Tips on Handling Difficult Students

Learn How to Combat Classroom Disruptions and Unwanted Behavior

Difficult student

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Teaching a lesson to your class can become quite a challenge when you have to deal with the constant disruption of a difficult student. It may seem like you have tried every behavior management tip known to man, along with trying to provide an organized routine to help the student manage their responsibilities. Inevitably, when everything you've tried fails, keep your head up and try again.

Effective teachers choose discipline techniques that will encourage positive behavior and motivate students to feel good about themselves and the decisions that they make. Use the following five tips to help you combat classroom disruptions, and deal with those difficult students.

Define Expectations

Specifically, define your expectations and help students understand there are consequences for unwanted behavior. When students break the rules they need to be ready for the consequences. Clearly write out and define each expectation you have, and post them in a visible spot in the classroom.

Common Student Expectations for the Classroom:

  • Stay seated during classroom activities and events
  • Raise your hand before speaking
  • Show respect for school property and students
  • Wait to be dismissed
  • Be prepared for class
  • Be considerate and respectful

Parent-Teacher Communication

Get parents involved in their child's education. A lot of the time the students that are being disruptive, may not be getting the attention that they need from home. By communicating your concerns with the parents, you may find there may be something going on in the household that is out of your control. Find a way to keep parents informed of their child's behavior at school.

  • Creating an open-door policy
  • Email, text or instant message
  • Weekly or monthly newsletter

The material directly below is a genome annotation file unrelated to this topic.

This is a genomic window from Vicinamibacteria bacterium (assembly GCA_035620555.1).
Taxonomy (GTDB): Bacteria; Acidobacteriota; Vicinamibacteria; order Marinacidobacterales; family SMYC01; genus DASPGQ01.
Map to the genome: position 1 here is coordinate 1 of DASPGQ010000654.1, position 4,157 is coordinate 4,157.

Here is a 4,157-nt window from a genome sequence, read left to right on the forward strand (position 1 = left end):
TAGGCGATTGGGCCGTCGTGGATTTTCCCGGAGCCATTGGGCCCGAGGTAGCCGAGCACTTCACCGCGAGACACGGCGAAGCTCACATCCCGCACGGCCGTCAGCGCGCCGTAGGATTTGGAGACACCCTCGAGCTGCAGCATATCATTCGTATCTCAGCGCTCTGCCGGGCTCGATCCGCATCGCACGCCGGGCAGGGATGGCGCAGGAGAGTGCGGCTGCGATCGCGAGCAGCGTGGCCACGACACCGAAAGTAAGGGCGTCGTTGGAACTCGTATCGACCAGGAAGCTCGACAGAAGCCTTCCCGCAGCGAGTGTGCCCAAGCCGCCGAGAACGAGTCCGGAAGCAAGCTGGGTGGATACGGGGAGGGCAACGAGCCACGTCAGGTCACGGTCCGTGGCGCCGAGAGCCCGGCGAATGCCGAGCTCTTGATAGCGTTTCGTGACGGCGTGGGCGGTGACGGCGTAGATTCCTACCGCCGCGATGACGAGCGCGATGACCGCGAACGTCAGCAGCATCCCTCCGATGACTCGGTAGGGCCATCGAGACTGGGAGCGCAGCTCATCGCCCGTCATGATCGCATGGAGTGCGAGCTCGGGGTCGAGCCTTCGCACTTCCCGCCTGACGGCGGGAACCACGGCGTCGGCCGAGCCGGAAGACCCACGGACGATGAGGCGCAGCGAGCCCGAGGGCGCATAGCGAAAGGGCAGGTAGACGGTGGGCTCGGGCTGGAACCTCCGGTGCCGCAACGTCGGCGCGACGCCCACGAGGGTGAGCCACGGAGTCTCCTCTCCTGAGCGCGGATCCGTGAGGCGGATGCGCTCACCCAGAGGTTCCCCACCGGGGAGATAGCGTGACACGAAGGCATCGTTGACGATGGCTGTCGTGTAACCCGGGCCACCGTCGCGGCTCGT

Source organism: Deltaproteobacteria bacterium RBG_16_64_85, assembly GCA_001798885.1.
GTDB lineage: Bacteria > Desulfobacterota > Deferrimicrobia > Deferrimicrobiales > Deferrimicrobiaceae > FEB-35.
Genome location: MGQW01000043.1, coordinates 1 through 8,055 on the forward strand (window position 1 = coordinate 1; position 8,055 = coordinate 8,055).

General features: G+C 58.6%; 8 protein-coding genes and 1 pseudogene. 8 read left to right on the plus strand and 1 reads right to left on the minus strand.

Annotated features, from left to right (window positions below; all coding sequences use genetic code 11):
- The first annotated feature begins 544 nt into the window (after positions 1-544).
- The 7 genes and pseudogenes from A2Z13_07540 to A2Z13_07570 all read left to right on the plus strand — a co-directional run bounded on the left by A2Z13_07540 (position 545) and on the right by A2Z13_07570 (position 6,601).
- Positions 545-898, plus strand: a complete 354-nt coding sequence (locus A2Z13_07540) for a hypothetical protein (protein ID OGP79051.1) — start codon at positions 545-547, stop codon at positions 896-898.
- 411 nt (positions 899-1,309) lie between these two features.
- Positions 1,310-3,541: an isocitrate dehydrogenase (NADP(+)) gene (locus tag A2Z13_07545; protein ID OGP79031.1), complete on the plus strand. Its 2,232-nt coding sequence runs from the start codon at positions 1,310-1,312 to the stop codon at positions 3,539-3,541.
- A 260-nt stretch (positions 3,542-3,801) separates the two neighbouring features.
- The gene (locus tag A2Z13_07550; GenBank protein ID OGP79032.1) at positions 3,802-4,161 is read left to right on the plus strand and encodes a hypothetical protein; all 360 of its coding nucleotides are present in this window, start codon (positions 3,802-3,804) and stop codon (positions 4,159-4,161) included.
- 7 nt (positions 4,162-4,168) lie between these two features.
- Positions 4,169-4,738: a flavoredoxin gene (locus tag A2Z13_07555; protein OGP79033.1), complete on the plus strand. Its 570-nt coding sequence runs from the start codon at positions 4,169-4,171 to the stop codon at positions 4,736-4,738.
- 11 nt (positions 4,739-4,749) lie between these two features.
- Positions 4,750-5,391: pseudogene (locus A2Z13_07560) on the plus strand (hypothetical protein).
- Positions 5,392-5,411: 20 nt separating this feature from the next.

• Progress report
  • Parent conference

Once you find a way to communicate with the parents of the difficult child, next you must consider what words you will choose to say to the parents. Present the facts of the unwanted behavior, and be prepared to communicate with the parents how you plan to change the student's behavior. Knowing how you are going to deal with the parents, will help you address the needs of the child for behavior modification.

Model Expected Behavior

Set a positive tone by modeling expected and appropriate behavior. When you are dealing with a difficult student, explain to them why you don't like the behavior they are displaying, and model for them the behavior you would like to see. (Example: "I did not like that you yelled out in class without raising your hand." "The appropriate way to talk in class is to raise your hand and wait to be called upon.") By modeling the expected behavior, you are showing them exactly what you expect of them.

Children Learn From:

  • Seeing
  • Listening
  • Copying what they see
  • Actions
  • Attitudes

Reward Acceptable Behavior

Sometimes when the students that are not behaving, see the students that are behaving get rewarded for that behavior, it sets a positive example. Setting up a hands-on behavior management plan can help students physically see and track how they are behaving throughout the day. This, in turn, can make them re-think how they are behaving and get rewarded for acting appropriately.

Keep Calm, Cool and Collective

Naturally, when someone gets you upset it is common to react with frustration and anger. When this happens, it's important to remain calm. Take a deep breath, or even walk away from the situation for a moment to clear your head. Remember, this child may not have learned the tools of how to properly communicate, and now it is your job to teach them. When you stay calm in a difficult situation, it will model for the student that this is the proper way to react. Sometimes overt behavior can be contiguous and that only leads to a classroom of unwanted chaos.